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Ed-tech officials: Video will make schools more ‘efficient’

Retaining good students was the top priority for K-12 and college administrators.
Fifty-three percent of school officials said they would buy video technology in the next year.

More than half of education technology officials in K-12 schools and higher-education institutions said they would buy video technology in the next year to make their schools “more effective and efficient” and better prepare students for the workforce, according to a new survey from technology giant Cisco Systems.

The survey results, compiled by Washington, D.C.-based research and polling firm Clarus Research Group, come seven months after Cisco bought Tandberg, a leading video conferencing company. Observers expect Cisco’s purchase—which initially was snubbed by Tandberg stockholders, who balked at the $3 billion bid—to make the company one of the leading video providers in schools and colleges.

While 53 percent of administrators and school technology officials said their institutions “are likely” to buy video equipment sometime in the next year, more than eight in 10 survey respondents said technology plays a role in “improving how students learn,” with 82 percent agreeing that education technology will play a “large role” in “helping prepare students for the workforce of the future.”

The survey asked school and college IT officials to name their top technology issues. “Equipping classrooms with advanced technological equipment” and “using new technologies to help students and faculty work better together”—such as collaborative tools that facilitate online communication, for example—were the two most prominent school technology priorities.

“These results mirror what we have been hearing from education leaders and customers,” said Michael Stevenson, vice president of Cisco’s Global Education group. “They want to invest in new technology, but it must deliver good value and drive cost efficiencies. … Integrating video into the classroom environment can play a key role in improving collaboration, security, and interactive learning.”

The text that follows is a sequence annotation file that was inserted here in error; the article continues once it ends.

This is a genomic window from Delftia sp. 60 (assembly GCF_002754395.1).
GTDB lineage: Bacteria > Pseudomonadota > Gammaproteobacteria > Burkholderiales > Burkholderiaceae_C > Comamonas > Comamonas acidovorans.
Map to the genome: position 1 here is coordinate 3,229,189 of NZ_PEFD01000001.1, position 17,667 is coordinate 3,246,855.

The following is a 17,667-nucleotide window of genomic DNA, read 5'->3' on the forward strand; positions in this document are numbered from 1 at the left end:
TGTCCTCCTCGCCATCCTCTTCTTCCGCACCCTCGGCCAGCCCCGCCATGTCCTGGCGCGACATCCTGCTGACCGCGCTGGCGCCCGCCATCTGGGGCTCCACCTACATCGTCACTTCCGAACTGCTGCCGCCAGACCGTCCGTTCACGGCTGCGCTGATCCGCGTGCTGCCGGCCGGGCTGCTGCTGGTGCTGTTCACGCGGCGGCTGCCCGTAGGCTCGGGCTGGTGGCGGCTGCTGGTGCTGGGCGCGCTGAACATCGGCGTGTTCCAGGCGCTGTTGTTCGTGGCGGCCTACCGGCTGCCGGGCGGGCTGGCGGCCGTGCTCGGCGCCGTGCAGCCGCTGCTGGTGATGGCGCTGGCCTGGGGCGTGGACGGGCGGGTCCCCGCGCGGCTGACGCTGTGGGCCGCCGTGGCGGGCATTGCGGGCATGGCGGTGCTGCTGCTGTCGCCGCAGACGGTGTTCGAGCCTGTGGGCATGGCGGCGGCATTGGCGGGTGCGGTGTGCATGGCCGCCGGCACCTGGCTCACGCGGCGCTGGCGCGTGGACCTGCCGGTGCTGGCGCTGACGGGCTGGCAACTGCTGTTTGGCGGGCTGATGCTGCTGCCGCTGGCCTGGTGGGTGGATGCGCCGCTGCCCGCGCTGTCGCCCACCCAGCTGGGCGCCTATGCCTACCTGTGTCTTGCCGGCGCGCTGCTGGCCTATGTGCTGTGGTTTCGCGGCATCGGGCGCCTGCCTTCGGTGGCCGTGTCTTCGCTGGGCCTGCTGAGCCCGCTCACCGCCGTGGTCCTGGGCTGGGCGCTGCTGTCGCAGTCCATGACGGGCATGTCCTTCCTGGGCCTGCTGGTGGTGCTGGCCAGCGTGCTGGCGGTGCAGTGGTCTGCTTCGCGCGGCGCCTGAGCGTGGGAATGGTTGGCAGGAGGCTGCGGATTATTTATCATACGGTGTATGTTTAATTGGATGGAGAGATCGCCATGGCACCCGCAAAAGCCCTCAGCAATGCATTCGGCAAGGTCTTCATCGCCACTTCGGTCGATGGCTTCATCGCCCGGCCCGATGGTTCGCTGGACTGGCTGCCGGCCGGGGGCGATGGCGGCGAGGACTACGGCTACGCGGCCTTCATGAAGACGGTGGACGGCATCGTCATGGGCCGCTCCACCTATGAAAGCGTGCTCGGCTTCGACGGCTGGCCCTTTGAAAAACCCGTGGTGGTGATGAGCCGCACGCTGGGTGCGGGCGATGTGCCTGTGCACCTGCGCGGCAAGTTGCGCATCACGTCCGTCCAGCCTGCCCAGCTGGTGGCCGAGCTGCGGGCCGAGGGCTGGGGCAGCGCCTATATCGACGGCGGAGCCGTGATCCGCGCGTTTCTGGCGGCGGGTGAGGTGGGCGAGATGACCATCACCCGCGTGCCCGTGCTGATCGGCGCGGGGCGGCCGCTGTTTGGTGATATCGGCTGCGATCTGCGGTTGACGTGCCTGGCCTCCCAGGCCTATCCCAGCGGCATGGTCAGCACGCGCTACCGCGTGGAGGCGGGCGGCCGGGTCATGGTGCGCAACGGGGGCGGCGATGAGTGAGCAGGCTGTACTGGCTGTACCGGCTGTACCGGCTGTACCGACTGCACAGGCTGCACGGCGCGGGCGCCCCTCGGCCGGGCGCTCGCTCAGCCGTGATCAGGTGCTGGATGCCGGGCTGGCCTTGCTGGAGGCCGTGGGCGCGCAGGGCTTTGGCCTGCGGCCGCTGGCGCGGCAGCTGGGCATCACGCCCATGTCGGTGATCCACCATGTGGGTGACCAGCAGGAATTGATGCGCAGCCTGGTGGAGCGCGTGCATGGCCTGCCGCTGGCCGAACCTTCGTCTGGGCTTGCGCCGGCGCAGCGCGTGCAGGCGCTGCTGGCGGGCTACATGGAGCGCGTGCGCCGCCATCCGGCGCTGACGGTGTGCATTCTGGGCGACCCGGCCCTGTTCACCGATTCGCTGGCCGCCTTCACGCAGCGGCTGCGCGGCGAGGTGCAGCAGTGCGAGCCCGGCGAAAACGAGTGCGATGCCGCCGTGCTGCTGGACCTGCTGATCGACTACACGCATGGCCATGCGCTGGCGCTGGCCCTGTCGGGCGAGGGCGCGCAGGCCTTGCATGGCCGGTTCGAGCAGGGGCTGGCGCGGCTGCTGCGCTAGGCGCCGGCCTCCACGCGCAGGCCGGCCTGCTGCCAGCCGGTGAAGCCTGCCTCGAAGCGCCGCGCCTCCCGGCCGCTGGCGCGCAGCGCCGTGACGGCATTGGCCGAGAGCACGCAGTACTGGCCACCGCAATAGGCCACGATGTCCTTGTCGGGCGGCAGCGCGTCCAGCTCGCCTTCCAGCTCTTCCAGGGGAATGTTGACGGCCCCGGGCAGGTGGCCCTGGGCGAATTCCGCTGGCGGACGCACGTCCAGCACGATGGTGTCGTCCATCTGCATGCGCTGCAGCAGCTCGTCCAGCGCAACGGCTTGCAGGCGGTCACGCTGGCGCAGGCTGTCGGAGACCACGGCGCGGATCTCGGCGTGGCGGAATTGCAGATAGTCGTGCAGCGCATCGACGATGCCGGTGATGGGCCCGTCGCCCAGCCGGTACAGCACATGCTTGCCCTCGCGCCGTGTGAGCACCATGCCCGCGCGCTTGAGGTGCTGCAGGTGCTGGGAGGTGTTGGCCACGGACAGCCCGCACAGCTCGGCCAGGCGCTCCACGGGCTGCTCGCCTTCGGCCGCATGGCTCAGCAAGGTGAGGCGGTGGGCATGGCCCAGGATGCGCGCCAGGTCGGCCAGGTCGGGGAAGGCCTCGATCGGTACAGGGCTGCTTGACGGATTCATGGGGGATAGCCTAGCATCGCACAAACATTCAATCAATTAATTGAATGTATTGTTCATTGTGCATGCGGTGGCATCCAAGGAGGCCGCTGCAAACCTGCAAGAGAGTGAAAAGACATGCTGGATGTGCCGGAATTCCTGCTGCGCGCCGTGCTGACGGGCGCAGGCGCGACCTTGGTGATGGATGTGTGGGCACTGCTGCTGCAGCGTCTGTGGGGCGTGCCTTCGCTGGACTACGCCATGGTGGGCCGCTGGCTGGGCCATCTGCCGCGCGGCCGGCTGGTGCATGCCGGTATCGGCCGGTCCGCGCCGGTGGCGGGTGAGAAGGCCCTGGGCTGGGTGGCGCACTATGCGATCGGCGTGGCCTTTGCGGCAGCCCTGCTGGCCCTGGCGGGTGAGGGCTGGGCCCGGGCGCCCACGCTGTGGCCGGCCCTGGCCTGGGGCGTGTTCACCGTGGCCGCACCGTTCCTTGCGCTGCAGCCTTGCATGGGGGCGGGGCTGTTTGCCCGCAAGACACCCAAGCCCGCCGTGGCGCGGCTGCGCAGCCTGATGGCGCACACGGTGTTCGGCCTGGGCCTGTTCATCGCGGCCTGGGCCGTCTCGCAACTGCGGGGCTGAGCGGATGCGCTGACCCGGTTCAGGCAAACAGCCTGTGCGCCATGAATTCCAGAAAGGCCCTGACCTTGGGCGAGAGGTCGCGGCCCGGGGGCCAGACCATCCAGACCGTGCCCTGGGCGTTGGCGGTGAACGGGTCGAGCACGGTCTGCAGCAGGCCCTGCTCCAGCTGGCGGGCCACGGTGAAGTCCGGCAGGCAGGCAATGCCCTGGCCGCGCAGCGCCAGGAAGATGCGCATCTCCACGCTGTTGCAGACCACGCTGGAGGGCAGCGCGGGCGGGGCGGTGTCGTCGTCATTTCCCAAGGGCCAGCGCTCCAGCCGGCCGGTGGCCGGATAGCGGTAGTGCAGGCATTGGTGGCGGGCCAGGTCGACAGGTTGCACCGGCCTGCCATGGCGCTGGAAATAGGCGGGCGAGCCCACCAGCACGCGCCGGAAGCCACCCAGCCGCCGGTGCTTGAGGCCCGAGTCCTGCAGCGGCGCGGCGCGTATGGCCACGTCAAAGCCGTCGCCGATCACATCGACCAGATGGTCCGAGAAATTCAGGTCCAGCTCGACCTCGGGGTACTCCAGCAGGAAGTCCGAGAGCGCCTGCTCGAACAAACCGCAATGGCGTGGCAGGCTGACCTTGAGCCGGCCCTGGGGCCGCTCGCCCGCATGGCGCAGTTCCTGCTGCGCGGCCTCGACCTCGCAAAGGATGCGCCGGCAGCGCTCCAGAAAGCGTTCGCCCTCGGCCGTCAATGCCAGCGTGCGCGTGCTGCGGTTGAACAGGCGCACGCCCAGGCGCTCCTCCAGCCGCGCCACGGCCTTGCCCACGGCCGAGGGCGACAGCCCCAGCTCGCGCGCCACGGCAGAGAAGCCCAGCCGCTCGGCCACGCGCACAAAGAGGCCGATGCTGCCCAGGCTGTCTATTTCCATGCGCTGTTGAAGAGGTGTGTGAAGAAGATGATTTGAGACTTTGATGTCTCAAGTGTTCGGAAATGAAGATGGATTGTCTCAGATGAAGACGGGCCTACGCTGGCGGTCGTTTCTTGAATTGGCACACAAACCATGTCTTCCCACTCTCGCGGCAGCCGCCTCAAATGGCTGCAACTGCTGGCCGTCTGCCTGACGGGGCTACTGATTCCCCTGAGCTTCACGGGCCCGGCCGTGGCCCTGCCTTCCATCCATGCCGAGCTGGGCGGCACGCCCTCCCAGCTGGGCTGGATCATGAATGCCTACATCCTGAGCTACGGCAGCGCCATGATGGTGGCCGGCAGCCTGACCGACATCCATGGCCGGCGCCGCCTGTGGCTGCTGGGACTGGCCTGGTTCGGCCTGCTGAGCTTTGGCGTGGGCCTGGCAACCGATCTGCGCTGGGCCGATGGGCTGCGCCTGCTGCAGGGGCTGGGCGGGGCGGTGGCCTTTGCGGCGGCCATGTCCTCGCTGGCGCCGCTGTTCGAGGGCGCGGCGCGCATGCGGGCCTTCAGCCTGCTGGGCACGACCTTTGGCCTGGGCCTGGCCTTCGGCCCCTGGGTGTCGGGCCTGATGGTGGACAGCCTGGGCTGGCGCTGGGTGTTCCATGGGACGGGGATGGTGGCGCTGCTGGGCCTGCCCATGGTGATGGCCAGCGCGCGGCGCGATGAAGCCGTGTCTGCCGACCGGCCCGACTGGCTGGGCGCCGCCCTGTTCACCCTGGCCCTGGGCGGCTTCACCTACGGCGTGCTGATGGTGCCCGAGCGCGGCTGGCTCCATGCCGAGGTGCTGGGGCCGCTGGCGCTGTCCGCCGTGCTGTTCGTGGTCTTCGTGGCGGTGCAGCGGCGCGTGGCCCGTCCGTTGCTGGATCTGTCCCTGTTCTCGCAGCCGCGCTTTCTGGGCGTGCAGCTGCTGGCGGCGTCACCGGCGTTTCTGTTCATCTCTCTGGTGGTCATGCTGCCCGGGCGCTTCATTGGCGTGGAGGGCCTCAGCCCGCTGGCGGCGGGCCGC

“Retaining good students” was the most important “administrative and strategic issue” facing schools, according to the Cisco survey. Other top priorities were improving communication with students’ parents, helping educators use the newest classroom technology, and providing network security.

Cisco polled 600 people from six educational backgrounds, including K-12 administrators and technology decision makers, community college IT officials, and four-year university IT officials and administrators.

Ray Schroeder, director of the University of Illinois Springfield’s Center for Online Learning, Research, and Service, said the video conferencing service at his university costs about half of what it did five years ago, thanks to the expansion of the online video conferencing market.

“You have a lot of competition out there, which has driven the cost down,” he said. “Now, when you take Cisco and Tandberg … they almost have to be more expensive, because of the quality they bring to the marketplace.”

Last October’s Cisco-Tandberg combination attracted campus technology officials looking for a secure online meeting place that provides high-quality close-up shots, document cameras that show details on a page, and multiple camera angles for large-scale, web-based meetings.

Cisco, the world’s largest maker of computer networking equipment, had a cash balance of more than $35 billion at the end of July 2009, most of that overseas. By buying an international company, Cisco avoided the U.S. taxes it would have had to pay to bring the money home.

The all-cash deal was Cisco’s first acquisition of an overseas public company, CEO John Chambers said. Chambers said the acquisition “showcases Cisco’s financial strength and ability to quickly capture key market transitions for growth.”

Cisco has been focusing on the high end of the video conferencing market, selling so-called “TelePresence” systems with multiple plasma screens that present life-size images of the participants to provide the illusion of face-to-face communication.

With Tandberg, Cisco got the leading maker of video systems that range from small “video phones” to full conference-room setups, allowing it to sell a full range of solutions to schools and colleges.

A report published by the California Education Department and the Los Angeles County Museum of Art examined the role of video conferencing in K-12 schools. The report—which gathered data from businesses, nonprofit organizations, and telecommunications companies—outlines how bolstered broadband internet service can help make video conferencing more accessible throughout the state. The report advocated that video conferencing become a “standard teaching tool.”

The report, titled, “A Blueprint for Strengthening K-12 Videoconferencing in California,” said using the technology could help enhance education while the state’s operating budget remains mired in a deficit that has cost thousands of state employees their jobs, because it can help eliminate costly travel expenses.

“Today, the value of video conferencing in education is indisputable,” the report said. “It is no longer difficult to imagine a world where K-12 students in California can travel to an art museum or aquarium and engage with content specialists in real-time discussions without leaving their classrooms.”

Four percent of California classrooms have video conferencing equipment, compared with one-quarter of classrooms in states such as Texas, New York, and North Carolina that have video conferencing capabilities.



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